What they said: Jay Haastext sizeMarch 15, 2012
PGA TOUR staff
DAVE SENKO: Jay, thanks for joining us. Coming into this event, you've had some success here. You've won the event in '07, I believe it was, and you have been off to a great start this year. Although you haven't won, I think you are the only player with three Top-10 finishes this year. Maybe just talk about your start and what's been going on for you.
JAY HAAS: Well, I played well. I guess that's kind of nice to actually hit the ball well from tee to green. I've done that well for three tournaments now and it's lasted a long time because we've been off. We played three events in two months basically.
So to continue to play well each time I've played has been a lot of fun. I was anxious to get here this week. I've played well here in the past. I've won here. I lost in a playoff. And without question, one of my favorite places to play. Unfortunately I guess we might get some rain here. That's what people are talking about. Hopefully we are going to miss that prediction. I just enjoy being here. I enjoy the golf course. It's a fun place to play and has been good to me in the past. I'm looking forward to it. I'm still hitting it pretty well, and I need to get the ball in the hole a little bit better just like everybody. But putting seems to be the bottom line, the barometer for really low scoring. To win tournaments, guys have to putt well, and I need to improve that part of my game right now.
DAVE SENKO: Questions for Jay??
Q. This tournament hasn't had many repeat winners, one guy did it. You came close with an eight hole playoff??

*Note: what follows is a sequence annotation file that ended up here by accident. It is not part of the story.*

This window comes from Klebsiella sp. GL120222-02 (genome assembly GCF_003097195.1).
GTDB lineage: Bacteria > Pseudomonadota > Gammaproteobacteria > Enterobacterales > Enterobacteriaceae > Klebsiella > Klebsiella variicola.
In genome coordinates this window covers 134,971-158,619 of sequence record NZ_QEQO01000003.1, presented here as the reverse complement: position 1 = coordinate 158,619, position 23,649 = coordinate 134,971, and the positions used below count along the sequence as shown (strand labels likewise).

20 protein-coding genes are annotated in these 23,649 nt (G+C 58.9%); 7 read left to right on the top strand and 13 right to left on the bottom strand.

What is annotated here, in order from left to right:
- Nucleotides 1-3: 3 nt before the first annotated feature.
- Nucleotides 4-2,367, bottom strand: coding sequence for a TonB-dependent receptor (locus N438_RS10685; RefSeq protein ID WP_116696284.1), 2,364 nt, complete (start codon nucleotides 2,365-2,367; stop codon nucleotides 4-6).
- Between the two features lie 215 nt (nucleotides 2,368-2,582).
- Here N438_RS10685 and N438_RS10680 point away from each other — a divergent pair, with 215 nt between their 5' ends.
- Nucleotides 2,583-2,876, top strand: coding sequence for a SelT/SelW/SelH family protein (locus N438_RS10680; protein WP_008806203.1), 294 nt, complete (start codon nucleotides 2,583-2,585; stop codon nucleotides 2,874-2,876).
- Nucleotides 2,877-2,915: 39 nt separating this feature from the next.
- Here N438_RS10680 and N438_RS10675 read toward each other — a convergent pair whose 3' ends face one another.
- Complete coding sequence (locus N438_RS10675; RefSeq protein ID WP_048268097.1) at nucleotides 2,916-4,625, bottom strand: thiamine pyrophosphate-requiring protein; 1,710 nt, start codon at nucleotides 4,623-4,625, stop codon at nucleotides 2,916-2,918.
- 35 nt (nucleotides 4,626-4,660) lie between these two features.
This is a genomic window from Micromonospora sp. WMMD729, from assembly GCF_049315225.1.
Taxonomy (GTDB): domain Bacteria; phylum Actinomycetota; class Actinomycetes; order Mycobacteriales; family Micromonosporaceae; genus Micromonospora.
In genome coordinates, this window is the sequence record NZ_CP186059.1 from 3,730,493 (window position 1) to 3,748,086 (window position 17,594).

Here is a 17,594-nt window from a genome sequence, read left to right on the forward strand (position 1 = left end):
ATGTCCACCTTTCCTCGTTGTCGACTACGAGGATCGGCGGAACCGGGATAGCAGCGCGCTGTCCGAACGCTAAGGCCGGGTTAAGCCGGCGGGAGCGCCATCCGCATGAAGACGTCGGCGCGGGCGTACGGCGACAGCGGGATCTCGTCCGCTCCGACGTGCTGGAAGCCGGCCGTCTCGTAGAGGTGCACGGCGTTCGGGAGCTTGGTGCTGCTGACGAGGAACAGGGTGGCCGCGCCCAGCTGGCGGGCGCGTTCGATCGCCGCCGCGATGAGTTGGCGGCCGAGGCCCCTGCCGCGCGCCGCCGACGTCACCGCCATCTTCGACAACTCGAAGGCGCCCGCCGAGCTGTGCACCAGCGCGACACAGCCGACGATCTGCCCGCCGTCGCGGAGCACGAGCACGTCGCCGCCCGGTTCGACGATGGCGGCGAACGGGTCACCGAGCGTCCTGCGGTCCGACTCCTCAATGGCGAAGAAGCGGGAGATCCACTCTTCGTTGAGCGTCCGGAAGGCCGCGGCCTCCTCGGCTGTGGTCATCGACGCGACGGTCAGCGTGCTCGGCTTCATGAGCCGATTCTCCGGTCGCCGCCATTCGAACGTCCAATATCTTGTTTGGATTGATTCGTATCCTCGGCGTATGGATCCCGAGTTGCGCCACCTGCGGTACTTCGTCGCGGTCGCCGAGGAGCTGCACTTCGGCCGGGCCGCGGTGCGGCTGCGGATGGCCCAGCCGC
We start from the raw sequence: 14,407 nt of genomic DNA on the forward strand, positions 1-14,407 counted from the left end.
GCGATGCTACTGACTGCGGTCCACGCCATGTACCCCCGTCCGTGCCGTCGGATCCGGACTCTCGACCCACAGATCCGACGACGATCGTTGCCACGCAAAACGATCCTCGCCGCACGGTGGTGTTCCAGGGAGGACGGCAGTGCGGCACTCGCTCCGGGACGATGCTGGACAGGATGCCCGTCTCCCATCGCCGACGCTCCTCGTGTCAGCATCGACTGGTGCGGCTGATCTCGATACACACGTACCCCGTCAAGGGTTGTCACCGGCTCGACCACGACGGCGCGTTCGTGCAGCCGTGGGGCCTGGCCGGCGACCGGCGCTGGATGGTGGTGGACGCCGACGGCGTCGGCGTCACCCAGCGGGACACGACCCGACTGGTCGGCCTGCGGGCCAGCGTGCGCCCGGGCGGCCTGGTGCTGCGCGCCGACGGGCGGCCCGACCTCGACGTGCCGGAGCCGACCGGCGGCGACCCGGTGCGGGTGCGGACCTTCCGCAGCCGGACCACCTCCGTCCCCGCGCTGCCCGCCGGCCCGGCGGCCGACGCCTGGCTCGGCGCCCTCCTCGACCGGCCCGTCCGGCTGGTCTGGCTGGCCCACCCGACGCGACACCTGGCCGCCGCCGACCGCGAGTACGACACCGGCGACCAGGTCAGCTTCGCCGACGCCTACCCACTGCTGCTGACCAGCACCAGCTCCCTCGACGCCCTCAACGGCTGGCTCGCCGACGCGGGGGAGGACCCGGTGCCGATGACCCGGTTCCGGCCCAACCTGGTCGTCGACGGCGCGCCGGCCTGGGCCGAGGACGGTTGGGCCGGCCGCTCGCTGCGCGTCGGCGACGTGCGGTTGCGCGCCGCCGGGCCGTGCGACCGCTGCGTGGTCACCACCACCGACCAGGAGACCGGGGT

JAY HAAS: A seven-hole playoff with Bernhard, yes.
Q. What makes this course difficult to back up??
JAY HAAS: I think this course lends itself to almost any style of game because it's not a real ball-beaters course. It is not overly long, so it allows many more of the players in the hunt. If a guy putts well, there are not a lot of holes where you are hitting long irons into holes. The par-3s, there are a couple of par-3s where they are pretty long. But generally speaking there is a lot of short- to mid-irons into greens. And par-5s that are somewhat reachable, not just for the longest hitters. So I think that's a big part of it. Iron play is very important here. The greens are fairly small, so if you are playing well from tee to green, if you are getting those opportunities then it becomes a putting contest. I just think it allows more players to be involved in the mix. So in theory you have to beat more players each time you come here as opposed to some events where accuracy is not a big important factor in some of the courses we play. It's about who can hit the most par-5s in two. That's not the case here. I think more players are in the mix. Does that make any sense?
Q. Jay, talk about your family. How do you go about keeping in touch with your sons throughout the year??
JAY HAAS: We text and we talk. Jay Jr. has been caddying for Bill now for the last six months. If I can't get a hold of one of them, I can usually get a hold of the other. It's fun to see. When I see Bill shoot a round, good, bad, indifferent, I might talk to Jay, or text back and forth with him. I'll look on the computer and you can see if he hit a lot of greens, or did he miss a lot of putts, or did he make a lot of putts, whatever. Just little comments here and there. We will keep in touch that way. You know, like I said, recently we haven't played a lot. So the weeks he's been off, I've been able to see him.
We just did a little thing in Palm Springs up at Toscana Country Club for our teacher Billy Harmon. We were doing a fundraiser over there on Monday. We both were there Monday practicing. And then we played on Tuesday. He is not playing this week in the Transitions, but he used the time for practice sessions. So it was good to see him there.